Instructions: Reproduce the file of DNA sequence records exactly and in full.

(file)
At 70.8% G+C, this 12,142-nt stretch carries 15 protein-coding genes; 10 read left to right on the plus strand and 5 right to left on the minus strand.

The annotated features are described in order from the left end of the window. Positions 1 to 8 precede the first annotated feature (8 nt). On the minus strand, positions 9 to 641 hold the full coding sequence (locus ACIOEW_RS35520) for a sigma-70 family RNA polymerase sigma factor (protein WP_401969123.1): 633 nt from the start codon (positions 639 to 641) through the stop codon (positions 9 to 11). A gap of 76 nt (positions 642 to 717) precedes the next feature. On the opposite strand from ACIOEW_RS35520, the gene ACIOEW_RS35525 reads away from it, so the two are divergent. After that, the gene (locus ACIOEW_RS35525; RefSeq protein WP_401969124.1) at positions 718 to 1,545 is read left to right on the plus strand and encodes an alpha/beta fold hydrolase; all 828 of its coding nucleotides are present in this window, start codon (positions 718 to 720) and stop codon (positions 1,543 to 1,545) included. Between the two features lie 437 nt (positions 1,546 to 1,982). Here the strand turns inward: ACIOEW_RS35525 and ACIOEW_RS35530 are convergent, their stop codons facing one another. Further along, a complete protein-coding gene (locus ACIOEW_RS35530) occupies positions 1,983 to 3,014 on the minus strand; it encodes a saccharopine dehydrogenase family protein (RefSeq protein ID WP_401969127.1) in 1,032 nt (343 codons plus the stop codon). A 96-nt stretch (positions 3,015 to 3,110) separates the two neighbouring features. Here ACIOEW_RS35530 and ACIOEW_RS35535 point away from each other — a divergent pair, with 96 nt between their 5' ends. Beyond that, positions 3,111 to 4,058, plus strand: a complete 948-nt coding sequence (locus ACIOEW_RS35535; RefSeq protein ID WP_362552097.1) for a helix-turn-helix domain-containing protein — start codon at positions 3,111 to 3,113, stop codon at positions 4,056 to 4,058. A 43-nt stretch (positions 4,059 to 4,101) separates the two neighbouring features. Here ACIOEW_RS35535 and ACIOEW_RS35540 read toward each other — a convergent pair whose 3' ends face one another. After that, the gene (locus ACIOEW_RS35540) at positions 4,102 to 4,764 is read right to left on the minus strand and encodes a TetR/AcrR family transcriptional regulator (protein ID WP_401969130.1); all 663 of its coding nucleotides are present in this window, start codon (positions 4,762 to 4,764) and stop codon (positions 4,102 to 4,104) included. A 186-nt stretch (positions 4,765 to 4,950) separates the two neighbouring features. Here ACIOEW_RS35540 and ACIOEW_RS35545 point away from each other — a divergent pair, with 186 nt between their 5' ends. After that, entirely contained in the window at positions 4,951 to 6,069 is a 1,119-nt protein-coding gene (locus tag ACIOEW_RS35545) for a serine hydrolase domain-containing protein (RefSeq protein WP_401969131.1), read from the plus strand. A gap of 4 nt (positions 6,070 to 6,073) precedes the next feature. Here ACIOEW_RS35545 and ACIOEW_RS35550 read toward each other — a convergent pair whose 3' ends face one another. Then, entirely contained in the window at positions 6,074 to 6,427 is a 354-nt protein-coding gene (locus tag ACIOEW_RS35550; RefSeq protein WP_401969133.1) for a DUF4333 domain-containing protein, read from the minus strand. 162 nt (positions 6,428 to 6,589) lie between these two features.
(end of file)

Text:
At 70.8% G+C, this 12,142-nt stretch carries 15 protein-coding genes; 10 read left to right on the plus strand and 5 right to left on the minus strand.

The annotated features are described in order from the left end of the window. Positions 1 to 8 precede the first annotated feature (8 nt). On the minus strand, positions 9 to 641 hold the full coding sequence (locus ACIOEW_RS35520) for a sigma-70 family RNA polymerase sigma factor (protein WP_401969123.1): 633 nt from the start codon (positions 639 to 641) through the stop codon (positions 9 to 11). A gap of 76 nt (positions 642 to 717) precedes the next feature. On the opposite strand from ACIOEW_RS35520, the gene ACIOEW_RS35525 reads away from it, so the two are divergent. After that, the gene (locus ACIOEW_RS35525; RefSeq protein WP_401969124.1) at positions 718 to 1,545 is read left to right on the plus strand and encodes an alpha/beta fold hydrolase; all 828 of its coding nucleotides are present in this window, start codon (positions 718 to 720) and stop codon (positions 1,543 to 1,545) included. Between the two features lie 437 nt (positions 1,546 to 1,982). Here the strand turns inward: ACIOEW_RS35525 and ACIOEW_RS35530 are convergent, their stop codons facing one another. Further along, a complete protein-coding gene (locus ACIOEW_RS35530) occupies positions 1,983 to 3,014 on the minus strand; it encodes a saccharopine dehydrogenase family protein (RefSeq protein ID WP_401969127.1) in 1,032 nt (343 codons plus the stop codon). A 96-nt stretch (positions 3,015 to 3,110) separates the two neighbouring features. Here ACIOEW_RS35530 and ACIOEW_RS35535 point away from each other — a divergent pair, with 96 nt between their 5' ends. Beyond that, positions 3,111 to 4,058, plus strand: a complete 948-nt coding sequence (locus ACIOEW_RS35535; RefSeq protein ID WP_362552097.1) for a helix-turn-helix domain-containing protein — start codon at positions 3,111 to 3,113, stop codon at positions 4,056 to 4,058. A 43-nt stretch (positions 4,059 to 4,101) separates the two neighbouring features. Here ACIOEW_RS35535 and ACIOEW_RS35540 read toward each other — a convergent pair whose 3' ends face one another. After that, the gene (locus ACIOEW_RS35540) at positions 4,102 to 4,764 is read right to left on the minus strand and encodes a TetR/AcrR family transcriptional regulator (protein ID WP_401969130.1); all 663 of its coding nucleotides are present in this window, start codon (positions 4,762 to 4,764) and stop codon (positions 4,102 to 4,104) included. A 186-nt stretch (positions 4,765 to 4,950) separates the two neighbouring features. Here ACIOEW_RS35540 and ACIOEW_RS35545 point away from each other — a divergent pair, with 186 nt between their 5' ends. After that, entirely contained in the window at positions 4,951 to 6,069 is a 1,119-nt protein-coding gene (locus tag ACIOEW_RS35545) for a serine hydrolase domain-containing protein (RefSeq protein WP_401969131.1), read from the plus strand. A gap of 4 nt (positions 6,070 to 6,073) precedes the next feature. Here ACIOEW_RS35545 and ACIOEW_RS35550 read toward each other — a convergent pair whose 3' ends face one another. Then, entirely contained in the window at positions 6,074 to 6,427 is a 354-nt protein-coding gene (locus tag ACIOEW_RS35550; RefSeq protein WP_401969133.1) for a DUF4333 domain-containing protein, read from the minus strand. 162 nt (positions 6,428 to 6,589) lie between these two features.